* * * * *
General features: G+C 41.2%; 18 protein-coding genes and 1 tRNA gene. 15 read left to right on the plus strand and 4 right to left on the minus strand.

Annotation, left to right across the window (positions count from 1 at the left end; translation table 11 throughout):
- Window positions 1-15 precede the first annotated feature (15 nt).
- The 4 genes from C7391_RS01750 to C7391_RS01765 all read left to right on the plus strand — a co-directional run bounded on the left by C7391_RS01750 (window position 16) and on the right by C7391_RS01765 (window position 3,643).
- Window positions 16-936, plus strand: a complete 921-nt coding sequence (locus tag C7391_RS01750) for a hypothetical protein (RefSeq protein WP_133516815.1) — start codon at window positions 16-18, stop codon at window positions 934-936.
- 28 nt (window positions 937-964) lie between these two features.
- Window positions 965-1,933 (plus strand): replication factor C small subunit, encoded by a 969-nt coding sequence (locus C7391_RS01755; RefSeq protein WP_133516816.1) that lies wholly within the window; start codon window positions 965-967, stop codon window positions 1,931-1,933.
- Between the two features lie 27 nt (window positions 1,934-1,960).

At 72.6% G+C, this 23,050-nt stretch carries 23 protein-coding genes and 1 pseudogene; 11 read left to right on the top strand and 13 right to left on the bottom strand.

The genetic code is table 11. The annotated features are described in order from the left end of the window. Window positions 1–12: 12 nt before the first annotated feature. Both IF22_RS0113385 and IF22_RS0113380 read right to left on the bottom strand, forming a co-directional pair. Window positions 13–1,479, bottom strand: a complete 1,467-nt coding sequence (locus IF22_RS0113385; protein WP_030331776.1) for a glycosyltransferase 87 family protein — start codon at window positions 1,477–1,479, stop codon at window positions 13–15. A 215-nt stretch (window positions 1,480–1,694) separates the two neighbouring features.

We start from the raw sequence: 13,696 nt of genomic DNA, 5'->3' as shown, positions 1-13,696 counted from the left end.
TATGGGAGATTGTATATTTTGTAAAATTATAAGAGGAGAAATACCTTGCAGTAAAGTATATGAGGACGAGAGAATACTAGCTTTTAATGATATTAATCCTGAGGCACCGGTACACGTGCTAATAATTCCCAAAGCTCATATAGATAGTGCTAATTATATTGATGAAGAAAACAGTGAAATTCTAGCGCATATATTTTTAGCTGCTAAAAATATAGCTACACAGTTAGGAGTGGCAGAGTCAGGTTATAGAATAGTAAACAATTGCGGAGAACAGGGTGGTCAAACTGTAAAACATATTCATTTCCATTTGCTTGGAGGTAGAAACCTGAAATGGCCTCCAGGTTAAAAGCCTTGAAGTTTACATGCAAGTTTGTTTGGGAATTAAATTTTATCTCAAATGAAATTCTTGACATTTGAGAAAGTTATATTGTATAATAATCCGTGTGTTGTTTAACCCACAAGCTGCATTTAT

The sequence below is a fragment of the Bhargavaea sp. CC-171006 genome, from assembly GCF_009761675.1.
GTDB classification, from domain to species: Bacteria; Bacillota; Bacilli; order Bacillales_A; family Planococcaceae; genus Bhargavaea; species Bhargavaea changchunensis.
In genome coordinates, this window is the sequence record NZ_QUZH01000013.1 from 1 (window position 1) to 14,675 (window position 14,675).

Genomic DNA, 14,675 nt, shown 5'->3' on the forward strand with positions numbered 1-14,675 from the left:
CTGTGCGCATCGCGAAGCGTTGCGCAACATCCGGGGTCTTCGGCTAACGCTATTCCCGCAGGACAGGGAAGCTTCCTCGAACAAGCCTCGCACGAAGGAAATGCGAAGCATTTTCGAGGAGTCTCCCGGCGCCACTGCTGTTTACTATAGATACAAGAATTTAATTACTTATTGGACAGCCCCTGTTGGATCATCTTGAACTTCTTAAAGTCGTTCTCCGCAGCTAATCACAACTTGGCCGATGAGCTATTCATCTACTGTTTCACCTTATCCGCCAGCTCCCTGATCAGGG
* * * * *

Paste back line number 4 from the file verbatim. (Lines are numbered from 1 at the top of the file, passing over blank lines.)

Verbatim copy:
- The 4 genes from C7391_RS01750 to C7391_RS01765 all read left to right on the plus strand — a co-directional run bounded on the left by C7391_RS01750 (window position 16) and on the right by C7391_RS01765 (window position 3,643).